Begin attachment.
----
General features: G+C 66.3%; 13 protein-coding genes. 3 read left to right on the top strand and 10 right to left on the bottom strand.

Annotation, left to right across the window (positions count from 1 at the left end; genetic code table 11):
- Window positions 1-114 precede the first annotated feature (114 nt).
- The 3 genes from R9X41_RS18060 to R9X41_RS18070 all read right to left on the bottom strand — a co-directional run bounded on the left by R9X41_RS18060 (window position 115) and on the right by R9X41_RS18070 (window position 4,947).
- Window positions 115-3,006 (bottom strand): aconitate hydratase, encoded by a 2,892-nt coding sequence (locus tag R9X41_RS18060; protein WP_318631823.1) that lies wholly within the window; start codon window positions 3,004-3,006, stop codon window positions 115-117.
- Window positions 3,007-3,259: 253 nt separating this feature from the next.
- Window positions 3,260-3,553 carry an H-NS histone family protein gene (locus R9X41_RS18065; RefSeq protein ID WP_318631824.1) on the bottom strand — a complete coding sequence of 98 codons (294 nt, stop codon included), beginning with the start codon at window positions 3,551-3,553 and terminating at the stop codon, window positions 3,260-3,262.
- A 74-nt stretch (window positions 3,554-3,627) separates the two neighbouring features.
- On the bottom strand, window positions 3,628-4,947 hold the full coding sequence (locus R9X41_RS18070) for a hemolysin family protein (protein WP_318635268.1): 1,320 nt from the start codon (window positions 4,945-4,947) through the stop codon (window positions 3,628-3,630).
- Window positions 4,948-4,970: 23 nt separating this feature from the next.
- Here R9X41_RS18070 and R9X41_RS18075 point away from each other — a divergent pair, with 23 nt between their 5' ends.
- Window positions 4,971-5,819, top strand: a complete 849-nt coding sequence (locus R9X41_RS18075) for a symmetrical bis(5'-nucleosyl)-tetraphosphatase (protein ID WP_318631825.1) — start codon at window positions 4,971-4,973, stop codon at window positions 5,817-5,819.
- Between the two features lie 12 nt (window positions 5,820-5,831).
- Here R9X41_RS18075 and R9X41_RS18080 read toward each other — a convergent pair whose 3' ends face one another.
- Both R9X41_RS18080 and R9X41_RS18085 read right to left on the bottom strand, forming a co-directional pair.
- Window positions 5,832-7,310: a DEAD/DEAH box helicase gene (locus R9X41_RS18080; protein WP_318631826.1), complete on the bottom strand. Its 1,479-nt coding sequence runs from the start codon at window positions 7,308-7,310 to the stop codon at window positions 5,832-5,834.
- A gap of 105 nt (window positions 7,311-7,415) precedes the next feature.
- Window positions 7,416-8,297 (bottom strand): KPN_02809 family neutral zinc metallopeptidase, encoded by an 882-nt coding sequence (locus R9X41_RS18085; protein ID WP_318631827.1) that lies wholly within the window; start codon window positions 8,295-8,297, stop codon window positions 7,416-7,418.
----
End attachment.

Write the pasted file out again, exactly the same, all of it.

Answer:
General features: G+C 66.3%; 13 protein-coding genes. 3 read left to right on the top strand and 10 right to left on the bottom strand.

Annotation, left to right across the window (positions count from 1 at the left end; genetic code table 11):
- Window positions 1-114 precede the first annotated feature (114 nt).
- The 3 genes from R9X41_RS18060 to R9X41_RS18070 all read right to left on the bottom strand — a co-directional run bounded on the left by R9X41_RS18060 (window position 115) and on the right by R9X41_RS18070 (window position 4,947).
- Window positions 115-3,006 (bottom strand): aconitate hydratase, encoded by a 2,892-nt coding sequence (locus tag R9X41_RS18060; protein WP_318631823.1) that lies wholly within the window; start codon window positions 3,004-3,006, stop codon window positions 115-117.
- Window positions 3,007-3,259: 253 nt separating this feature from the next.
- Window positions 3,260-3,553 carry an H-NS histone family protein gene (locus R9X41_RS18065; RefSeq protein ID WP_318631824.1) on the bottom strand — a complete coding sequence of 98 codons (294 nt, stop codon included), beginning with the start codon at window positions 3,551-3,553 and terminating at the stop codon, window positions 3,260-3,262.
- A 74-nt stretch (window positions 3,554-3,627) separates the two neighbouring features.
- On the bottom strand, window positions 3,628-4,947 hold the full coding sequence (locus R9X41_RS18070) for a hemolysin family protein (protein WP_318635268.1): 1,320 nt from the start codon (window positions 4,945-4,947) through the stop codon (window positions 3,628-3,630).
- Window positions 4,948-4,970: 23 nt separating this feature from the next.
- Here R9X41_RS18070 and R9X41_RS18075 point away from each other — a divergent pair, with 23 nt between their 5' ends.
- Window positions 4,971-5,819, top strand: a complete 849-nt coding sequence (locus R9X41_RS18075) for a symmetrical bis(5'-nucleosyl)-tetraphosphatase (protein ID WP_318631825.1) — start codon at window positions 4,971-4,973, stop codon at window positions 5,817-5,819.
- Between the two features lie 12 nt (window positions 5,820-5,831).
- Here R9X41_RS18075 and R9X41_RS18080 read toward each other — a convergent pair whose 3' ends face one another.
- Both R9X41_RS18080 and R9X41_RS18085 read right to left on the bottom strand, forming a co-directional pair.
- Window positions 5,832-7,310: a DEAD/DEAH box helicase gene (locus R9X41_RS18080; protein WP_318631826.1), complete on the bottom strand. Its 1,479-nt coding sequence runs from the start codon at window positions 7,308-7,310 to the stop codon at window positions 5,832-5,834.
- A gap of 105 nt (window positions 7,311-7,415) precedes the next feature.
- Window positions 7,416-8,297 (bottom strand): KPN_02809 family neutral zinc metallopeptidase, encoded by an 882-nt coding sequence (locus R9X41_RS18085; protein ID WP_318631827.1) that lies wholly within the window; start codon window positions 8,295-8,297, stop codon window positions 7,416-7,418.